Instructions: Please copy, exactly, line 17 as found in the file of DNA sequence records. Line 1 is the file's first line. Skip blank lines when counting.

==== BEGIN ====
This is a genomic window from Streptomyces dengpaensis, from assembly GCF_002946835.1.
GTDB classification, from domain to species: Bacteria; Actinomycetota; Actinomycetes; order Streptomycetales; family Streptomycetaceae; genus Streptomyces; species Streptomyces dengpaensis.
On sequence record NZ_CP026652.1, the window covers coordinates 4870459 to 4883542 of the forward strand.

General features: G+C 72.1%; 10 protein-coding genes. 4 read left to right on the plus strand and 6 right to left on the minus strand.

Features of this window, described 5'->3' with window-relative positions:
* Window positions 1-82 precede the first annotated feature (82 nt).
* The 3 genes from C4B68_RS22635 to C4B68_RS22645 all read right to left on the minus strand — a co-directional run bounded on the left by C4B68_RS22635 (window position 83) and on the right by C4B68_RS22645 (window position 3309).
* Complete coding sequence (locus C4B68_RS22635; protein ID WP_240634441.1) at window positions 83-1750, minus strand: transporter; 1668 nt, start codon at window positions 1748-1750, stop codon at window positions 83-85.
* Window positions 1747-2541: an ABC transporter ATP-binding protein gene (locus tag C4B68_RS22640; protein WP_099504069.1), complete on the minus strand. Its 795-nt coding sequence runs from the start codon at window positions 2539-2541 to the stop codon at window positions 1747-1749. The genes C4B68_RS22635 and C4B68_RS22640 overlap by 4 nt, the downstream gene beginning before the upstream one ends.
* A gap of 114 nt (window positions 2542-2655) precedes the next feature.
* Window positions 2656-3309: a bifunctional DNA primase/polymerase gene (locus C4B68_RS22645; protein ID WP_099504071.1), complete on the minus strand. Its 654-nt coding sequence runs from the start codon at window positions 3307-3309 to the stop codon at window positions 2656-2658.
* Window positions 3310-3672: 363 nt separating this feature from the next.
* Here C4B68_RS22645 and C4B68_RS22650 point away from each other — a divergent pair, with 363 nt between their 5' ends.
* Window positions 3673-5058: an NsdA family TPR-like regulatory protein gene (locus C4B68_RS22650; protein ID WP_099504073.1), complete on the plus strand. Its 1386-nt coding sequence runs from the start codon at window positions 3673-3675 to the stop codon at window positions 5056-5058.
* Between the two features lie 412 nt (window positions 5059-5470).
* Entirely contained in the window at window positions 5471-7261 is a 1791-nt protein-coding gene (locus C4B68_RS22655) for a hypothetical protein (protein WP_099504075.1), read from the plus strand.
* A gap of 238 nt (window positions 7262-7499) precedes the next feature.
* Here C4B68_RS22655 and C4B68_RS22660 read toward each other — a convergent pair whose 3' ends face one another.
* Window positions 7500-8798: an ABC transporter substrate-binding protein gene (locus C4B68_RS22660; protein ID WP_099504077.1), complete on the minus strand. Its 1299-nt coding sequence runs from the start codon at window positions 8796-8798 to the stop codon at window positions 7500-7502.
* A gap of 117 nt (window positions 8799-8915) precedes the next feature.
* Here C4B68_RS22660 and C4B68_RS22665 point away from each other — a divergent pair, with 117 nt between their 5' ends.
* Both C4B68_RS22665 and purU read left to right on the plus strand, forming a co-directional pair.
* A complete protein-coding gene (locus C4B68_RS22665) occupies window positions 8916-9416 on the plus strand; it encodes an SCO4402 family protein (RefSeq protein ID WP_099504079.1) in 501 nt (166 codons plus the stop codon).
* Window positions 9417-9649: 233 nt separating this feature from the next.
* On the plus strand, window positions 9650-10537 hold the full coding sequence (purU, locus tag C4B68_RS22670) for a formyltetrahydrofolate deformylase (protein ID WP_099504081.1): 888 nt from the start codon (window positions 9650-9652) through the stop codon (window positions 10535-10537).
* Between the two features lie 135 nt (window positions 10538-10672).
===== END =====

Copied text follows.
* A gap of 238 nt (window positions 7262-7499) precedes the next feature.